Dark, cruel, beautifully photographed, and deeply erotic, Notorious in one of Hitchcock's very best. It's remarkably sexual and sophisticated story from a time in Hollywood where the power of the Breen Office was at its apex. Alicia Huberman (Ingrid Bergman) is the daughter of a convicted Nazi. American agent Devlin (Cary Grant) contacts her and convinces her to spy against some of her father's Nazi colleagues in Brazil. The chief of these of Alex Sebastian (Claude Rains), one of the most genial Nazis depicted on the silver screen, who has a crush on Alicia. Of course, Alicia has fallen madly in love with Devlin, and he with her, though he could never admit it, and instead pushes her to seduce Sebastian to obtain his secrets. He wants her for the mission when she accept, he brands her a whore. Only a whore would sleep with a man for his secrets, right? Hitchcock gathers some of Hollywood's best and casts them against type. Ingrid Bergman, who hitherto had played a fair number of virginal ingénues, plays Alicia Huberman, a powerfully sensual woman but also a drunken nymphomaniac. You get the sense that she can merely stroke Devlin's cold, frozen face and bring him magically to life. The great comic-acrobat-sophisticate Cary Grant is cast as the emotionally stunted and almost sadistic T.R. Devlin, a mysterious secret agent who recruits Alicia to work for the government. Cary Grant utilizes his inherent reticence to create a character who is isolated and closed off, who can lash out and act disinterested so easily toward the woman he loves. Claude Rains, with his rich English voice and amiable face plays Nazi Alex Sebastian, a rather nice fellow who happens be plotting against the United States. He is genuinely in love with Alicia and when he learns of her betrayal, his despair and terror is palpable and moving. Madame Constantin, imported especially by Hitchcock from Germany for this film is the brilliant and icy cold Madame Sebastian, Alex's powerful mother. In one particular scene she smokes a cigarette with a malice unequaled by any actress in Hollywood history. It's like she has it clasped in her talons. Louis Calhern is Devlin's boss, breezy, narrow minded, and casually misogynistic.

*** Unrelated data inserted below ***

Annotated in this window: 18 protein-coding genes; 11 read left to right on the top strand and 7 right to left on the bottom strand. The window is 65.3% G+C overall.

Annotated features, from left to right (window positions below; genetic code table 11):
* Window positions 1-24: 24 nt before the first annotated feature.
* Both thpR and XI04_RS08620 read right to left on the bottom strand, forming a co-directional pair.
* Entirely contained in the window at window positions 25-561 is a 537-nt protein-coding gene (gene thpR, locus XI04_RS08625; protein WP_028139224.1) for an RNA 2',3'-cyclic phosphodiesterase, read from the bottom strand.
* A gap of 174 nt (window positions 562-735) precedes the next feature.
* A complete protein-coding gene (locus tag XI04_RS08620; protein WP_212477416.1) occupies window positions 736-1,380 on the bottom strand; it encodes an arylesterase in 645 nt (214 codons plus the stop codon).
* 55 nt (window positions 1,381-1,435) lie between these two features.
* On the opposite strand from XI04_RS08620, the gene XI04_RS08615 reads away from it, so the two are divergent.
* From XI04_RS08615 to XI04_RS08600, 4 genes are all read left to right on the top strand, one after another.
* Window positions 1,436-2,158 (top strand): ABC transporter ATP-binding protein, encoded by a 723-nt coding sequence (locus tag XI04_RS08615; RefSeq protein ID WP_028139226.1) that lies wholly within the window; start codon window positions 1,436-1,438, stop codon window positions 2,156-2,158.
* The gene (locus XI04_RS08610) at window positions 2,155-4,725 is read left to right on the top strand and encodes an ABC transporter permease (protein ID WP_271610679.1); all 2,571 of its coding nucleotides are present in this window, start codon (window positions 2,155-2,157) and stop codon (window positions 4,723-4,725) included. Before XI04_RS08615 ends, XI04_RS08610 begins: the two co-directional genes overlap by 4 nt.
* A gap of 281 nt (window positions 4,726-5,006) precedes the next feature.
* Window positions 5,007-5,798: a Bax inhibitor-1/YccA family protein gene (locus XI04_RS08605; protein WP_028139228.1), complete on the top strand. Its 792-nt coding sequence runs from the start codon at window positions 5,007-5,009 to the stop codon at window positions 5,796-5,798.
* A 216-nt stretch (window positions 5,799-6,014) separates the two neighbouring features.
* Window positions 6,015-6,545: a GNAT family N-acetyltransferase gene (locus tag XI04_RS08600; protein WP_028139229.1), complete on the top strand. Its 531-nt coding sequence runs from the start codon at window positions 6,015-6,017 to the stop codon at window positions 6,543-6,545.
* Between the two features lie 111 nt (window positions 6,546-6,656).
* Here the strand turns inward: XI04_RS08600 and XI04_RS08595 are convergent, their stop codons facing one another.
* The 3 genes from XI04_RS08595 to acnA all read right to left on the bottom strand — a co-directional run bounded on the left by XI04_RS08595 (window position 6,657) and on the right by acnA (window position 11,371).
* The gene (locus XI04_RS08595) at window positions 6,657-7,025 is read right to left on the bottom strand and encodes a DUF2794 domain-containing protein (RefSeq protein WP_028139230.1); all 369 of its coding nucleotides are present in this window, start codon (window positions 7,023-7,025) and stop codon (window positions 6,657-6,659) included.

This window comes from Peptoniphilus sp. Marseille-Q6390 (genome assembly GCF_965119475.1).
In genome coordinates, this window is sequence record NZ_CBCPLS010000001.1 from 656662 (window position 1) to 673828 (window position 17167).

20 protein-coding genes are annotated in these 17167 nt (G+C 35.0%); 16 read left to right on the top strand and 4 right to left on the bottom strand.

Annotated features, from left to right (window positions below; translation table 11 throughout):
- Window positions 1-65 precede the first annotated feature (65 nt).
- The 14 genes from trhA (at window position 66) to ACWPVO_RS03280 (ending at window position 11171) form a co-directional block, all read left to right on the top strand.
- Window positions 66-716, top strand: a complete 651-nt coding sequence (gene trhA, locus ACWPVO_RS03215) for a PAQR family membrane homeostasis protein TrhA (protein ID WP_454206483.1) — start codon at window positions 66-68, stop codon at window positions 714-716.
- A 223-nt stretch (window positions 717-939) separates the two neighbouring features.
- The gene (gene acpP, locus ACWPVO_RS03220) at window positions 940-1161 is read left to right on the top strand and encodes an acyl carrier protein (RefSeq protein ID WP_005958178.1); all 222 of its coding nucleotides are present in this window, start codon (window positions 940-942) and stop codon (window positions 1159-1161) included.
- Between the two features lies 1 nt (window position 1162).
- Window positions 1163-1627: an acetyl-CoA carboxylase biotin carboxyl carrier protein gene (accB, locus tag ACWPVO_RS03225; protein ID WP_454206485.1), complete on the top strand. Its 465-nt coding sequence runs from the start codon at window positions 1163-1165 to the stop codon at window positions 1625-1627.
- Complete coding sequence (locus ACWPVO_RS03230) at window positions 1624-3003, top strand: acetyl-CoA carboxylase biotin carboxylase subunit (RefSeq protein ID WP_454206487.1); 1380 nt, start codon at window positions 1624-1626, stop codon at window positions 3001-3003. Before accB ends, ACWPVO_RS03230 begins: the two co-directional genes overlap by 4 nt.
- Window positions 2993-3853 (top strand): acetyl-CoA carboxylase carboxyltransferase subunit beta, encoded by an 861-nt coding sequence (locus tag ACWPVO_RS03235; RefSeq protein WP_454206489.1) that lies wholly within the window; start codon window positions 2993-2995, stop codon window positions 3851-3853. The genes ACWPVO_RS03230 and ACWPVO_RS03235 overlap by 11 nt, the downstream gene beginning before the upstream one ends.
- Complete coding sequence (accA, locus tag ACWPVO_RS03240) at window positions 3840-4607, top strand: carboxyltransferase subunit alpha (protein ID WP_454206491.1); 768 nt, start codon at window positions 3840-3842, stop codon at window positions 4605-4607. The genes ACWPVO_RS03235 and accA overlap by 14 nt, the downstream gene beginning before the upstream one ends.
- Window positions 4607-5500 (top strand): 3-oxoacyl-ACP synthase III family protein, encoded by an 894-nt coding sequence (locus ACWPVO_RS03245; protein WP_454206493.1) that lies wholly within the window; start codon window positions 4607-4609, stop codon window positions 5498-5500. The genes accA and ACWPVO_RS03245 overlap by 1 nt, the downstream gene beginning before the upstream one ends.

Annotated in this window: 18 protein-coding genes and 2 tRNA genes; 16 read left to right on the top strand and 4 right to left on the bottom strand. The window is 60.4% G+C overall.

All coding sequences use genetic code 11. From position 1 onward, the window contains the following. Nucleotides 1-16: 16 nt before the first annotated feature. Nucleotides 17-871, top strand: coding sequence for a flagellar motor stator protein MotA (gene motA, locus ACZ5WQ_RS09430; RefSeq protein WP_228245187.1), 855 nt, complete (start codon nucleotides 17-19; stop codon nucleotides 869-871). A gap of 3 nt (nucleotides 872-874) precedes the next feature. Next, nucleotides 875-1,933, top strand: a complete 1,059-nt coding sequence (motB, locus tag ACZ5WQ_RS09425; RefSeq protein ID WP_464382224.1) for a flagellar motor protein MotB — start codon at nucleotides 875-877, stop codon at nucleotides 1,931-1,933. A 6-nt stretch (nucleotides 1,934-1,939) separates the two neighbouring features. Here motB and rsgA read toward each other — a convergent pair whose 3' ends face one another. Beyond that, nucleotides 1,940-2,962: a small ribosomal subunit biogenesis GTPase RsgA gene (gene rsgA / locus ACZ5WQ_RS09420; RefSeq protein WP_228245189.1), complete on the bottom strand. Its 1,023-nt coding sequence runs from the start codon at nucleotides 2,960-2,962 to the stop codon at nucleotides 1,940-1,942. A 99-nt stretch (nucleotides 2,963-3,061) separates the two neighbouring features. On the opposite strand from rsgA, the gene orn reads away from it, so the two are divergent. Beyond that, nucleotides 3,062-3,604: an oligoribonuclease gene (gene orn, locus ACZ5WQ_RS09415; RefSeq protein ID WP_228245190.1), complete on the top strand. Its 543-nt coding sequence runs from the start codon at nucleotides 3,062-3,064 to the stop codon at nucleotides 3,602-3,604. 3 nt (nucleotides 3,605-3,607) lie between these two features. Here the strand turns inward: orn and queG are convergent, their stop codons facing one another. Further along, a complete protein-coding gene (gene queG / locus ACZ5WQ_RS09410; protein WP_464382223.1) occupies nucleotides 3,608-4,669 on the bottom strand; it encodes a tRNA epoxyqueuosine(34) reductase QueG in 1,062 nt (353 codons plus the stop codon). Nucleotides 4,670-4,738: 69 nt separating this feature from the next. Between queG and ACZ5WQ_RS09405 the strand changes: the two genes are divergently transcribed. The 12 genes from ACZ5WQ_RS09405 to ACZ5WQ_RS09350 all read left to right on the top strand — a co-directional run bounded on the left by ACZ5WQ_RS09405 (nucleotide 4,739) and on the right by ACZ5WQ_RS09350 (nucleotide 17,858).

Notorious is a very stylish production. Ingrid Bergman, who usually wore little makeup in her films, has a very natural sensuality and wears lovely 40s hats and suits very elegantly. Cary Grant is hitting his stride as the fashion icon he later became in the 50s. The suits are slimmer than they were in earlier roles and help emphasize Grant's lean and powerful, but graceful, physicality. Hitchcock's camera is characteristically authoritative, shaping the audience's impressions. It is very open to Bergman and very closed to Grant. Bergman is often shot in close ups and medium shots, and in flattering soft focus, and in accessible to the audience. Her heartrending luminosity, used so brilliantly in Casablanca is used again here by Hitchcock. Grant, on the other hand, is several times shot with his back to the camera, looking away from from the camera or with his face obscured by shadows. You suspect, but you never really KNOW what Devlin is feeling for the majority of the film. Grant is inscrutable and here is really demonstrating his economy --and brilliance-- as a performer. Sometimes he does seem a bit too stiff, especially since we know that he's capable of doing Dr. David Huxley and Editor-in-chief Walter Burns, but most actors wouldn't have dared to give such an understated performance as Grant does here.